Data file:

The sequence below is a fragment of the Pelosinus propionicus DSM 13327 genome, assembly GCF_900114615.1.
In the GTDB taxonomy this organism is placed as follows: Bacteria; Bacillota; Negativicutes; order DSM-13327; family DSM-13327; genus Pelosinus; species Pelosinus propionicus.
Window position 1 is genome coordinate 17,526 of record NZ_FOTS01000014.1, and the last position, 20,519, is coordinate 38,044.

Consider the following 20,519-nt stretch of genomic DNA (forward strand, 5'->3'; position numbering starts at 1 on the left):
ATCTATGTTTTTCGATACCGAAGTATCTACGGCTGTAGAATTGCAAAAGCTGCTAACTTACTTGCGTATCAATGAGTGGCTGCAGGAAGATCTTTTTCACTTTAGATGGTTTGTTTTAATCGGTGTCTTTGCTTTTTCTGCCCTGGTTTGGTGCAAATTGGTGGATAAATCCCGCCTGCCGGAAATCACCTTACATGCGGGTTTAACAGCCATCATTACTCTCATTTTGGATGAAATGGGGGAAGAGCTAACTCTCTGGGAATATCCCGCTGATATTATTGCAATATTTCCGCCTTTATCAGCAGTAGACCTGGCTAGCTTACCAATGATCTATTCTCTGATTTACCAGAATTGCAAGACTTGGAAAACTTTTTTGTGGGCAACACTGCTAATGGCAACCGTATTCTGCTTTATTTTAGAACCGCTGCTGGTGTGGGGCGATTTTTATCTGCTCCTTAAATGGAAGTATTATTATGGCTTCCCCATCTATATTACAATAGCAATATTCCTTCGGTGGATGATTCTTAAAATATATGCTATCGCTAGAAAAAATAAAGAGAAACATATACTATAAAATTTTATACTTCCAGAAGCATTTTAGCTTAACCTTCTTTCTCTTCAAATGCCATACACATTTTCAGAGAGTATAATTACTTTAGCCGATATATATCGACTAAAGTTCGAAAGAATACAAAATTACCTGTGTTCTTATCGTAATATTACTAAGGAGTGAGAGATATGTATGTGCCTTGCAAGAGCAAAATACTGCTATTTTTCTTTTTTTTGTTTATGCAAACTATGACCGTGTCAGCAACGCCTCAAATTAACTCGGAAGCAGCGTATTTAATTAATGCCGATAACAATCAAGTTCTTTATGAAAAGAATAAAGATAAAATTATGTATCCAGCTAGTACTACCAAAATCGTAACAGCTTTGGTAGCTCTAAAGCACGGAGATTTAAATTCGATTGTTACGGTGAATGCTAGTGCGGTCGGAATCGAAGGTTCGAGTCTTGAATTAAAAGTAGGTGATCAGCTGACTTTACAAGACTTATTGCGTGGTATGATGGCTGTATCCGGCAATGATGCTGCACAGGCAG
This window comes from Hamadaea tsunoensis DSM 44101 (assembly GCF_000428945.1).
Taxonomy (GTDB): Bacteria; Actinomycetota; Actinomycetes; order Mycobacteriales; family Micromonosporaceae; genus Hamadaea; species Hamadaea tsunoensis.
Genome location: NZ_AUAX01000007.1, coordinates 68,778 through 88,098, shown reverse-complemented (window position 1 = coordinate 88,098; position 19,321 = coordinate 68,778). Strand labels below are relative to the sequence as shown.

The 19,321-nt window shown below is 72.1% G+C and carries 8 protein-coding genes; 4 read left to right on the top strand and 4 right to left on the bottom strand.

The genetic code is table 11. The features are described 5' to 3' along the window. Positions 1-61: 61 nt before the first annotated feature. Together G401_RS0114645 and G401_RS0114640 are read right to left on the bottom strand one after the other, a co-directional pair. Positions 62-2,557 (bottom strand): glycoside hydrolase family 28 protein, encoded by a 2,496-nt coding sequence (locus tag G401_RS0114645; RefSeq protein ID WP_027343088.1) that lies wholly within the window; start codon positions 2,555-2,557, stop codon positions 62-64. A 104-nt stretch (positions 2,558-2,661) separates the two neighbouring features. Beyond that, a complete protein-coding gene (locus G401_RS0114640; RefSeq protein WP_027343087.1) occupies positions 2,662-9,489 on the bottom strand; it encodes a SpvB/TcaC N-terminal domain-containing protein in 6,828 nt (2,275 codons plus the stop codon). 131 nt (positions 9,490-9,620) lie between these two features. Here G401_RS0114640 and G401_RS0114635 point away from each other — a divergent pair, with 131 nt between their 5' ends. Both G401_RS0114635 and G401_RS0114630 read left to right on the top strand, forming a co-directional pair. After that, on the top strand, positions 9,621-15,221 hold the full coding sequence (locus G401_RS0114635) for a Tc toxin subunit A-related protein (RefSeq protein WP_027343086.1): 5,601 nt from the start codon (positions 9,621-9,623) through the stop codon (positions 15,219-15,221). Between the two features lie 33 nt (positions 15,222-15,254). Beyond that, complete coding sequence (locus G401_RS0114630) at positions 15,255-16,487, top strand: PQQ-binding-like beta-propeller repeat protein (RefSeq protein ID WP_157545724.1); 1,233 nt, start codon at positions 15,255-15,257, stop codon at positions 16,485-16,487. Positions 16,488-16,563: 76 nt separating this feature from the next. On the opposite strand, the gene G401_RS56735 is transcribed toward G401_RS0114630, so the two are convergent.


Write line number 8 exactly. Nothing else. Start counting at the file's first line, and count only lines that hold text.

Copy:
Genome location: NZ_AUAX01000007.1, coordinates 68,778 through 88,098, shown reverse-complemented (window position 1 = coordinate 88,098; position 19,321 = coordinate 68,778). Strand labels below are relative to the sequence as shown.